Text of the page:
WikiLeaks has just dumped the next set of documents in its Vault 7 series. This time the document set is dubbed “Grasshopper,” and it showcases a malware platform that purportedly enables the CIA to target devices running on Microsoft Windows. Today’s set of leak documents comes a couple of weeks after the organization leaked documents showing how the CIA was targeting Apple devices.
In other words, you can pretty much bet that the intelligence agency has tools that target every major operating system used by the average consumer.
WikiLeaks details Grasshopper in Vault 7
In a statement, WikiLeaks described the Grasshopper framework as “a platform used to build customized malware payloads for Microsoft Windows operating systems.” Today’s document dump contains 27 documents about Grasshopper, which is apparently a group of building blocks CIA hackers can use to build a customized piece of malware that will behave differently depending on which features the builder chooses to highlight while constructing it.
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WikiLeaks also said that Grasshopper comes with “a very flexible language” so the operative can define rules within the malware to “perform a pre-installation survey of the target device, assuring that the payload will only [be] installed if the target has the right configuration.” If this is true, it means that the malware can be programmed to install itself on a device only if that device meets a set of requirements specified by the operator when he built the malware.
How Grasshopper targets Microsoft Windows devices
The organization explains that this language enables the CIA to build anything from a very simple piece of malware to one with “very complex logic.” The malware is then able to figure out the specifics of any target device, such as if the device is running a particular version of Microsoft Windows or whether there is a specific antivirus software that’s running. According to WikiLeaks, the tools pay special attention to avoiding detection by antivirus products such as MS Security Essentials, Kaspersky IS, Symantec Endpoint and others.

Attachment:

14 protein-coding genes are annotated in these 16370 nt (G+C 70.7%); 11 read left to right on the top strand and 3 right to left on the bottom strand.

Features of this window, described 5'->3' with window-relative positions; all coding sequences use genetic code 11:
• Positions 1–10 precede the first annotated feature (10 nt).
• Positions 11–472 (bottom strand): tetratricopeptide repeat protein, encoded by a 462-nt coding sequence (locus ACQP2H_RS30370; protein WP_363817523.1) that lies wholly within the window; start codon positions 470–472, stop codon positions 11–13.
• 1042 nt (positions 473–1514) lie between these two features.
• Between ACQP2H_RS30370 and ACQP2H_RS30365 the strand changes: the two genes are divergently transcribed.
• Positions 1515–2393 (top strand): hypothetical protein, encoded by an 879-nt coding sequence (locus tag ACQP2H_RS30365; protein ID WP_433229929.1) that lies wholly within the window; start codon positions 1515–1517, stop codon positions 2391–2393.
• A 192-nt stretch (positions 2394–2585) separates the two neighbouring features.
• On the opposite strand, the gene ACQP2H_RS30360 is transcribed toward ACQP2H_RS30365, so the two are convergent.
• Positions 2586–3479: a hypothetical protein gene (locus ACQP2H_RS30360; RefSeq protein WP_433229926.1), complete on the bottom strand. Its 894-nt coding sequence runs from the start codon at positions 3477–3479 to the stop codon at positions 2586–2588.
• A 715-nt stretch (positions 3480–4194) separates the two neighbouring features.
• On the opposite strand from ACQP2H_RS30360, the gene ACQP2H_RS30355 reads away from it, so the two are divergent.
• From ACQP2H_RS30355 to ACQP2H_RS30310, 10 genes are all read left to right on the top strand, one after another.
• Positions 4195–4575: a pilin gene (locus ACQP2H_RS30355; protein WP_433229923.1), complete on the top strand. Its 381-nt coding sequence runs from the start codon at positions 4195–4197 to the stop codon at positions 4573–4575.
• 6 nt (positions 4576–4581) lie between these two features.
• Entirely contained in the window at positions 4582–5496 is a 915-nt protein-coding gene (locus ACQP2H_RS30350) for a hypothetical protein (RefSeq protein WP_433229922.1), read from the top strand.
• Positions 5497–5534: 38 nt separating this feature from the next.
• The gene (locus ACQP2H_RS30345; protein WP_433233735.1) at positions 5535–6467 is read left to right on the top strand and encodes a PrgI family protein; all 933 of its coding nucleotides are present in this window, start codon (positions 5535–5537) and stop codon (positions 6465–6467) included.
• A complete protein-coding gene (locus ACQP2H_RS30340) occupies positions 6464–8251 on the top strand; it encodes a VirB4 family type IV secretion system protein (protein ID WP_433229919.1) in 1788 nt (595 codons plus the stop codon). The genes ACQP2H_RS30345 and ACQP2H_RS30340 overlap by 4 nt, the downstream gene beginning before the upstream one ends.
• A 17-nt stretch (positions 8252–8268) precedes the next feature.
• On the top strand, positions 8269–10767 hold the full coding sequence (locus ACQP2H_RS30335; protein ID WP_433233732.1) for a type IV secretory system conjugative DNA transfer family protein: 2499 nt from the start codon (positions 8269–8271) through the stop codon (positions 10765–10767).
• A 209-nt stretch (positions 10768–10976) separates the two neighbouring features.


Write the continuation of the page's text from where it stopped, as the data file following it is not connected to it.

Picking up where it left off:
This latest set of documents in the Vault 7 series contains “insights into the process of building modern espionage tools and insights into how the CIA maintains persistence over infected Microsoft Windows computers,” WikiLeaks summed up its latest purported leak. The 27 documents also give directions for identifying existing compromises that might already be on a device.
CIA took from Russian mafia to build Grasshopper, WikiLeaks claims
WikiLeaks also said that one of the “persistence mechanisms” described in the documents is “Stolen Goods.” According to the documents, “Stolen Goods” is made up of components that “were taken from malware known as Carberp, a suspected Russian organized crime rootkit.” The organization alleges that this confirms the CIA recycles malware circulated on the Internet.
“The source of Carberp was published online, and has allowed AED/RDB to easily steal components as needed from the malware,” one of the documents states.
According to WikiLeaks, the CIA acknowledges that the Carberp persistence method and some pieces of the installer were modified for Stolen Goods, although the agency also reportedly claims that most of Carberp wasn’t used in it.
Stolen Goods allegedly goes after a Microsoft Windows devices’ boot sequence by loading a driver onto the device and enabling it to keep running code after the boot sequence is complete.
After the last set of Vault 7 documents showcased the CIA’s alleged targeting of iOS devices and Macs, Apple responded by saying that it had patched a lot of the vulnerabilities that were identified in them. It will be interesting to see if Microsoft comes back with similar commentary now that its devices are being targeted.